Strong constitutional rules on matters such as campaign finance and political donations, on public ethics and on conflicts of interest, may a useful tool – alongside others, such institutions of direct and participatory democracy – that the people can use to help recapture the state from narrow, oligarchic elites.

Babylon is Fallen

A splendid rendition of one of my favourite songs:


‘Babylon’ represents the imperial systems of the world – systems of politics and economics that rely on violence and deceit, that deny the common good, that diminish life, and that treat people in an exploitative, dehumanising way. Like the current empires, Babylon is outwardly golden, but rotten to the core; rich, but drenched in poverty and squalor; powerful in terms of military and commercial might, but weak in legitimacy.

The image of the fall of Babylon references the historical liberation of the Jews from the Babylonian exile. It is a story of return, of coming home, of restoration. Yet it also looks forward in hopeful expectation, to a coming day when the ‘Babylonian’ systems of our own time and place will fall, when alienation and exploitation will end, and when peace, justice and freedom will prevail.



Should emergency foodbanks receive public funding?

In a fairer, more just society, there would be little or no need for foodbanks, because the social security system (coupled with an active policy of full employment, through Keynesian demand management, state investment in industry etc.) would provide everyone with an adequate income to meet their needs.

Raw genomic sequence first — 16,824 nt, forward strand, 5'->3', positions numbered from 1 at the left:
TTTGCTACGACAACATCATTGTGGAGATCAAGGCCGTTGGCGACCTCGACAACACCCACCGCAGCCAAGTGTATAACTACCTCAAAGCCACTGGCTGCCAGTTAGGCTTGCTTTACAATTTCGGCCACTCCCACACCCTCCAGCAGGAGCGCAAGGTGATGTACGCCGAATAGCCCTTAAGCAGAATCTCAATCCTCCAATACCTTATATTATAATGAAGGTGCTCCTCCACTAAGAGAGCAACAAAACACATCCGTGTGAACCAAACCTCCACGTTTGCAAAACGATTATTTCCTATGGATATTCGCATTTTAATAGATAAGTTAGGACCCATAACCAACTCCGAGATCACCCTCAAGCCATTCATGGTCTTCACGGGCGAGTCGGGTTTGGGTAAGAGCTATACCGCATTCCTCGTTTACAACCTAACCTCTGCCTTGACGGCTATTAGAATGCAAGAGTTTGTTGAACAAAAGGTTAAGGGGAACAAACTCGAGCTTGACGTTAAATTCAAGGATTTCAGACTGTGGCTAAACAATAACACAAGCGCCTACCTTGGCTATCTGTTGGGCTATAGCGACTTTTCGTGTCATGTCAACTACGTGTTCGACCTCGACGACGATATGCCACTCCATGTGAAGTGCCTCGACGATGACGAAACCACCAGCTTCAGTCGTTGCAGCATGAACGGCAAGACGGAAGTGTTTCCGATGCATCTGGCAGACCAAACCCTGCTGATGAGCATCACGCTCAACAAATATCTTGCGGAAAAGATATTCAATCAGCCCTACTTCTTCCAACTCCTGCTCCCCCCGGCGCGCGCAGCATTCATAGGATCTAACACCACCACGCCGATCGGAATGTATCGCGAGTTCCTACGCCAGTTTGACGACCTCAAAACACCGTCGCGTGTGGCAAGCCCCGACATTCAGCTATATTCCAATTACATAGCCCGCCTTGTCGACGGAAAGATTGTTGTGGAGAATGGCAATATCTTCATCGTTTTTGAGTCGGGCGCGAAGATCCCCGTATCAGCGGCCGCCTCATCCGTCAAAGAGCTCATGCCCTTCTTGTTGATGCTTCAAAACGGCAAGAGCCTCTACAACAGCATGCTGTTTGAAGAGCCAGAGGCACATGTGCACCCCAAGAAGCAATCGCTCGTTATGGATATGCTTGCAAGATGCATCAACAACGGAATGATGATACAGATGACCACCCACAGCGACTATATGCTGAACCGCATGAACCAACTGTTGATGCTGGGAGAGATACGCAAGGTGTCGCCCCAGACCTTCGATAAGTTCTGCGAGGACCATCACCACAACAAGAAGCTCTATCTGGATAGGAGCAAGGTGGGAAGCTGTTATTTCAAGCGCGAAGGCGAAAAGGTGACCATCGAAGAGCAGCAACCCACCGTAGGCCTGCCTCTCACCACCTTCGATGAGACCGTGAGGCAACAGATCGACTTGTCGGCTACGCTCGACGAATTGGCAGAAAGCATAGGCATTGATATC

However, the reality at present is that we are stuck with a neo-liberal economic system that thrives on insecure, low-wage employment, and a begrudging and punitive welfare system that relies on social stigma and a harsh and absurd system of ‘sanctions’. This causes real hardship for those who fall through the ever-widening cracks. Foodbanks play a much-needed role in keeping wolves from doors.

However, foodbanks are instruments of private charity. They exist only where there are volunteers, and resources, to support them. Some are struggling to meet demand. The private charity on which existing foodbanks are dependent goes a long way, but simply not far enough. Some foobanks do receive public funding. It is estimated that local authorities across the UK have spent about 3 million pounds on support to foodbanks over the past two years. However, this support is variable, sporadic, and patchy. I do not have figures for Scotland, but two-thirds of Councils in England & Wales provide no support at all – and they have no legal obligation to do so [source]. Given this reality, it seems obvious that the current surge in poverty demands – in accordance with the principles of subsidiarity and solidarity – a more extensive and coordinated response, backed by a stronger commitment of public money.